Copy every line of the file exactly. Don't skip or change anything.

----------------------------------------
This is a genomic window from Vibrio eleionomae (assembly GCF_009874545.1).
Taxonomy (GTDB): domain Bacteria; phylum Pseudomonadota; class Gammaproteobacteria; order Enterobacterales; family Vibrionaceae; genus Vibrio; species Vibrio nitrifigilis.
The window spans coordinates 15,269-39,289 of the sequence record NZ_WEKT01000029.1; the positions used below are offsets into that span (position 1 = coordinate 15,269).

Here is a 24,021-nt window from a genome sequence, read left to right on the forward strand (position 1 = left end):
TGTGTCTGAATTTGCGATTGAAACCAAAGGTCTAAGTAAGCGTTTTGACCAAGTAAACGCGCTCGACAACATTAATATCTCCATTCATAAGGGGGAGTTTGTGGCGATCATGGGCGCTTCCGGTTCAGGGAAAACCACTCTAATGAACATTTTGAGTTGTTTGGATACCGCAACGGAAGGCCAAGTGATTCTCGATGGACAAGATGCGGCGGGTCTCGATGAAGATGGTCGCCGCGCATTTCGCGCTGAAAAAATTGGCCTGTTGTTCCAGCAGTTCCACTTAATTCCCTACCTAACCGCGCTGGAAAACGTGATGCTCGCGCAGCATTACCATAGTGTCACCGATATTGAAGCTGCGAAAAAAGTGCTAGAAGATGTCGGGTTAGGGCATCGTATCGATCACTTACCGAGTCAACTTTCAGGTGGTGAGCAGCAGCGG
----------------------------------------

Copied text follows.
This is a genomic window from Vibrio eleionomae (assembly GCF_009874545.1).
Taxonomy (GTDB): domain Bacteria; phylum Pseudomonadota; class Gammaproteobacteria; order Enterobacterales; family Vibrionaceae; genus Vibrio; species Vibrio nitrifigilis.
The window spans coordinates 15,269-39,289 of the sequence record NZ_WEKT01000029.1; the positions used below are offsets into that span (position 1 = coordinate 15,269).

Here is a 24,021-nt window from a genome sequence, read left to right on the forward strand (position 1 = left end):
TGTGTCTGAATTTGCGATTGAAACCAAAGGTCTAAGTAAGCGTTTTGACCAAGTAAACGCGCTCGACAACATTAATATCTCCATTCATAAGGGGGAGTTTGTGGCGATCATGGGCGCTTCCGGTTCAGGGAAAACCACTCTAATGAACATTTTGAGTTGTTTGGATACCGCAACGGAAGGCCAAGTGATTCTCGATGGACAAGATGCGGCGGGTCTCGATGAAGATGGTCGCCGCGCATTTCGCGCTGAAAAAATTGGCCTGTTGTTCCAGCAGTTCCACTTAATTCCCTACCTAACCGCGCTGGAAAACGTGATGCTCGCGCAGCATTACCATAGTGTCACCGATATTGAAGCTGCGAAAAAAGTGCTAGAAGATGTCGGGTTAGGGCATCGTATCGATCACTTACCGAGTCAACTTTCAGGTGGTGAGCAGCAGCGG